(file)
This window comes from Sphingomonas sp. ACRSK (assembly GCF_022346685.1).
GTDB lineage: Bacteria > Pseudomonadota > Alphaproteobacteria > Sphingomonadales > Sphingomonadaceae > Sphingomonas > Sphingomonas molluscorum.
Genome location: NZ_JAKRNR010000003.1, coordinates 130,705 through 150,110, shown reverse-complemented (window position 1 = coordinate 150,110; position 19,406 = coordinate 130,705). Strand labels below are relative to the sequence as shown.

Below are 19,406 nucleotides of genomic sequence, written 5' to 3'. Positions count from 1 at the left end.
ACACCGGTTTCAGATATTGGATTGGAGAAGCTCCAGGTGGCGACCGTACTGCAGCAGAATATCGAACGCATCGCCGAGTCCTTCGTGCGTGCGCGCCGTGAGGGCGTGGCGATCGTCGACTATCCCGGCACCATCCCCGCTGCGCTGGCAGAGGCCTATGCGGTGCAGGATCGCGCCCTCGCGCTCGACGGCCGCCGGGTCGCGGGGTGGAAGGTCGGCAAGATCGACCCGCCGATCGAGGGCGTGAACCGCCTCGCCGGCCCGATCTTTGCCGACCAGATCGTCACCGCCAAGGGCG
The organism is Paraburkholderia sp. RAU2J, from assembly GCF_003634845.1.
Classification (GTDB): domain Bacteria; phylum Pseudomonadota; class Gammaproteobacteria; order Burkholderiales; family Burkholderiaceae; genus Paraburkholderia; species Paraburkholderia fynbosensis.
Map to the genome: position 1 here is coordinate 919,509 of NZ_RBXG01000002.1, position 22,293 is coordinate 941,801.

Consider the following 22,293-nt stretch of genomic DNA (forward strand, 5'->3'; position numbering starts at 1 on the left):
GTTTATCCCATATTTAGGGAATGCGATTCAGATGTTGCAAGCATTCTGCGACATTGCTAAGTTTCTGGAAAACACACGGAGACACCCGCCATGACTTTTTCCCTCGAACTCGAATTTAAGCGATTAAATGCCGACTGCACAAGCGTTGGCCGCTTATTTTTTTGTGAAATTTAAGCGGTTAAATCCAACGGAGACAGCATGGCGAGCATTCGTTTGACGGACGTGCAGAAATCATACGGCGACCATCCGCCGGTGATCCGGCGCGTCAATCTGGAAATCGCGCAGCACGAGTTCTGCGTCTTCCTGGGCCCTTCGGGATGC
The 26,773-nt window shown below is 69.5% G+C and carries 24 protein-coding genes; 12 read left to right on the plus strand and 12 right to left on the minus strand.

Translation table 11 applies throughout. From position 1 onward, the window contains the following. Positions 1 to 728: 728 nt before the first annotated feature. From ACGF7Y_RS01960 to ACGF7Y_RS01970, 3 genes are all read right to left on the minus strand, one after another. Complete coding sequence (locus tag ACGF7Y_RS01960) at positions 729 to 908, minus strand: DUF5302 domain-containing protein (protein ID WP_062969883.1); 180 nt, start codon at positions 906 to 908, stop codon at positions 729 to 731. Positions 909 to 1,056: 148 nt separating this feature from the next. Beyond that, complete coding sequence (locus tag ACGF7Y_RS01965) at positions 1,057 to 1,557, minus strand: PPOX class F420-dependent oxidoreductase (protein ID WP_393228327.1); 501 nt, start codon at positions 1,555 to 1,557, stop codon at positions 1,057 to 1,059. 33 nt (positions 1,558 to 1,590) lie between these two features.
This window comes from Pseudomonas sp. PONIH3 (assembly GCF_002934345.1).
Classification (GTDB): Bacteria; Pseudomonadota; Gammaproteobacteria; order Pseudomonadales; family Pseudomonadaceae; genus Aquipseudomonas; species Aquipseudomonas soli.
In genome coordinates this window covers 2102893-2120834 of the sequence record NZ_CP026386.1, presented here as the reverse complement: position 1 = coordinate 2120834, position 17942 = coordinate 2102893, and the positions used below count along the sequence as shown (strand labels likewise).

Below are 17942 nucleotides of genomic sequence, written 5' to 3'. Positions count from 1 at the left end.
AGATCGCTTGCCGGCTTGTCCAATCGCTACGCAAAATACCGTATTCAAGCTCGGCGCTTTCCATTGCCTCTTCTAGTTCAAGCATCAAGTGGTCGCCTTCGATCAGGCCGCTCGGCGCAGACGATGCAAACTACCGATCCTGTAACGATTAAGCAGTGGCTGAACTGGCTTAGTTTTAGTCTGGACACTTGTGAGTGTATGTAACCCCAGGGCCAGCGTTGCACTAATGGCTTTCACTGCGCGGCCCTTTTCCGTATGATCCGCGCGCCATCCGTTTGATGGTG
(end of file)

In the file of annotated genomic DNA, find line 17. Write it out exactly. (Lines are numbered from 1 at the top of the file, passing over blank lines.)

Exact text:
AGATCGCTTGCCGGCTTGTCCAATCGCTACGCAAAATACCGTATTCAAGCTCGGCGCTTTCCATTGCCTCTTCTAGTTCAAGCATCAAGTGGTCGCCTTCGATCAGGCCGCTCGGCGCAGACGATGCAAACTACCGATCCTGTAACGATTAAGCAGTGGCTGAACTGGCTTAGTTTTAGTCTGGACACTTGTGAGTGTATGTAACCCCAGGGCCAGCGTTGCACTAATGGCTTTCACTGCGCGGCCCTTTTCCGTATGATCCGCGCGCCATCCGTTTGATGGTG